A family was forced to flee their home after hundreds of potentially deadly spiders swarmed out of a bunch of bananas.
Jamie and Crystal Roberts were horrified when the suspected Brazilian wandering spiders - the world’s deadliest – suddenly appeared in their home.
Shocked Jamie, 31, who bought the fruit from his local corner shop, spotted white patches covering it and assumed it was harmless mould.
But when he took a closer look at the bananas he realised they were infested with a spider nest containing hundreds of the creepy crawlies.
But what is the Brazilian wandering spider – and how dangerous is it?
Here are the top 10 facts you need to know about the world’s most toxic spider.
1. Their Greek name Phoneutria actually means “murderess” – an indication of their deadly bite.
2. They are known as the wandering spider because they do not build webs, but instead walk the jungle floor at night looking for prey.
The spiders are nocturnal, and so find places to hide during the day.
This is why they are so dangerous, because they hide in houses and cars, where they are easily disturbed by humans.
3. They may be considered the most toxic spider, but they are not the biggest. Their leg-span reaches up to five inches.
4. When the spiders are defending themselves, they lift their body up on their hind legs in a defensive display.
The first two pairs of legs are lifted high in the air, while the spider sways from side to side.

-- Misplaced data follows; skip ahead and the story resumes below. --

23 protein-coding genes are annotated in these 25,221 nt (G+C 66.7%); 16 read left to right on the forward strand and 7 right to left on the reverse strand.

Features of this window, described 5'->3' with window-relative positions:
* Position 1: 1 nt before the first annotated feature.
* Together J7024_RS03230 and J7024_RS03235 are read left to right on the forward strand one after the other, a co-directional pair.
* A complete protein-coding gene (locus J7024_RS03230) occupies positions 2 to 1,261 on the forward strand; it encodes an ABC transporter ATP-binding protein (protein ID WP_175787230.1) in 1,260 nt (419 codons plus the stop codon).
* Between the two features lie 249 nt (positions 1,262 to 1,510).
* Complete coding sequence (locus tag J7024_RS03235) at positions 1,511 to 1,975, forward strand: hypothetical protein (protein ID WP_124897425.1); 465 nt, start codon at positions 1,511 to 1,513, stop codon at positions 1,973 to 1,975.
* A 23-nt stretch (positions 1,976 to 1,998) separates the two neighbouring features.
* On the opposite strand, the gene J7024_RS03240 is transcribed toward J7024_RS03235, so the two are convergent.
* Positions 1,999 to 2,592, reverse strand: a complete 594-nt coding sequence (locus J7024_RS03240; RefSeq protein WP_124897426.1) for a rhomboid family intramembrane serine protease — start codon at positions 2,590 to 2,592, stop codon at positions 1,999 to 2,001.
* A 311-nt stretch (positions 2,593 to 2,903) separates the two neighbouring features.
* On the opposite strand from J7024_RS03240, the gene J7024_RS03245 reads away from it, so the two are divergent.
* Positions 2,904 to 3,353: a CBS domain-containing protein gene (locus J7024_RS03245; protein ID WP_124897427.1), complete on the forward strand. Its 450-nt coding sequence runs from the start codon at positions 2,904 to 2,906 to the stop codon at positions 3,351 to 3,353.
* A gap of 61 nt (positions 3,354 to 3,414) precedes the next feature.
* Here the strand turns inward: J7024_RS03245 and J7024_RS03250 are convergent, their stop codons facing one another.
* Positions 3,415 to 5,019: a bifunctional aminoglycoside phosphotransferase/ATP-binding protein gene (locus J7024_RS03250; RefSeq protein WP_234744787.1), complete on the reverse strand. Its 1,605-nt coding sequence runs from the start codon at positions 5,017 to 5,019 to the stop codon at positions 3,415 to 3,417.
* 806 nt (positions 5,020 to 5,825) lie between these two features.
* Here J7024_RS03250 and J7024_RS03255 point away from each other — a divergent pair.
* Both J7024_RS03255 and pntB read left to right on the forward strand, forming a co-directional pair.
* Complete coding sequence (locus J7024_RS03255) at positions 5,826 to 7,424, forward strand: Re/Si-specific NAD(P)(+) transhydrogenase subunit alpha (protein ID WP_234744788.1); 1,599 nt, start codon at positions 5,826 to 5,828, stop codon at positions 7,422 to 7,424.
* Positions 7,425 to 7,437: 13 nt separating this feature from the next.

5. The Brazilian wandering spider appears in the Guinness Book of World Records as the world’s most venomous spider.
Guinness World Records says that while the spider is the most toxic, an effective antivenom is available and few fatalities occur.
6. If you are bitten, chances are nothing bad will happen. Out of 7,000 cases, only 10 people died from its bite.
The spider only inject venom in approximately one-third of bites, and even then it’s usually only a small quantity.
7. The venom causes extreme pain and inflammation, loss of muscle control and breathing problems, resulting in paralysis and eventual asphyxiation.
Despite this, the Brazilian wandering spider’s venom is being studied by scientists.
8. The spider’s bite can cause an unwanted erection in men, sometimes lasting for four hours.
Scientists are hoping they can use the spider’s venom in erectile dysfunction medication.
9. This is not the first time Brazilian wandering spiders have made their way to the UK.
In 2005, pub chef Matthew Stevens was bitten by a spider hiding in a banana shipment in Bridgwater.
Due to quick medical care he survived, but still took nearly a week to recover from the bite.
He said: “I was never scared of spiders before but I certainly am now. I do feel very lucky, it was extremely painful.”
10. Then, in 2008, Co-op worker Kate Whitmore spotted the deadly spider while stacking boxes of bananas in Kent.
The 25-year-old mother-of-two said: “I looked down and noticed this thing. I screamed for my supervisor.
“I’m not usually scared of spiders, but it was huge and creepy and had long hairy legs.”
The RSPCA captured the spider without it biting anyone.